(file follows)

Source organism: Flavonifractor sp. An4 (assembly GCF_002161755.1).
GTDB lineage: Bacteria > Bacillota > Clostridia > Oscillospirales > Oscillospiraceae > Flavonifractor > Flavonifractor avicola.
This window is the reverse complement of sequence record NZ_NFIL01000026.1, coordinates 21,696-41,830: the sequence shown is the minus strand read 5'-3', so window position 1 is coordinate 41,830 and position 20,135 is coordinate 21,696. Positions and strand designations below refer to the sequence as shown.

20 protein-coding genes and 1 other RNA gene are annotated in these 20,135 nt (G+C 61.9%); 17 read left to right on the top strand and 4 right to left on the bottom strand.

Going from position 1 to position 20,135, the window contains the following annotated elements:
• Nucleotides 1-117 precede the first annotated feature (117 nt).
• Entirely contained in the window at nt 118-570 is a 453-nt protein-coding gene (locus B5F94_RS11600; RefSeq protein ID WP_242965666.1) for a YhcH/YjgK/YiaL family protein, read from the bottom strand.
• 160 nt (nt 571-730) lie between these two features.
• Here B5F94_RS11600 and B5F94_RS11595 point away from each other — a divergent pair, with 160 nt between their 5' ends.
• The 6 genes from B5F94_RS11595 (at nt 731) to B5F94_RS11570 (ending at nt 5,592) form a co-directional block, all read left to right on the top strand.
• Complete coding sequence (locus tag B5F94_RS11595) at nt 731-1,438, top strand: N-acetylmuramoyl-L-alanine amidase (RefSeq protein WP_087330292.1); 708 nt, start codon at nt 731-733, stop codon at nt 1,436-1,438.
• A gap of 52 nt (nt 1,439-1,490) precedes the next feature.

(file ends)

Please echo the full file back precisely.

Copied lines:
Source organism: Flavonifractor sp. An4 (assembly GCF_002161755.1).
GTDB lineage: Bacteria > Bacillota > Clostridia > Oscillospirales > Oscillospiraceae > Flavonifractor > Flavonifractor avicola.
This window is the reverse complement of sequence record NZ_NFIL01000026.1, coordinates 21,696-41,830: the sequence shown is the minus strand read 5'-3', so window position 1 is coordinate 41,830 and position 20,135 is coordinate 21,696. Positions and strand designations below refer to the sequence as shown.

20 protein-coding genes and 1 other RNA gene are annotated in these 20,135 nt (G+C 61.9%); 17 read left to right on the top strand and 4 right to left on the bottom strand.

Going from position 1 to position 20,135, the window contains the following annotated elements:
• Nucleotides 1-117 precede the first annotated feature (117 nt).
• Entirely contained in the window at nt 118-570 is a 453-nt protein-coding gene (locus B5F94_RS11600; RefSeq protein ID WP_242965666.1) for a YhcH/YjgK/YiaL family protein, read from the bottom strand.
• 160 nt (nt 571-730) lie between these two features.
• Here B5F94_RS11600 and B5F94_RS11595 point away from each other — a divergent pair, with 160 nt between their 5' ends.
• The 6 genes from B5F94_RS11595 (at nt 731) to B5F94_RS11570 (ending at nt 5,592) form a co-directional block, all read left to right on the top strand.
• Complete coding sequence (locus tag B5F94_RS11595) at nt 731-1,438, top strand: N-acetylmuramoyl-L-alanine amidase (RefSeq protein WP_087330292.1); 708 nt, start codon at nt 731-733, stop codon at nt 1,436-1,438.
• A gap of 52 nt (nt 1,439-1,490) precedes the next feature.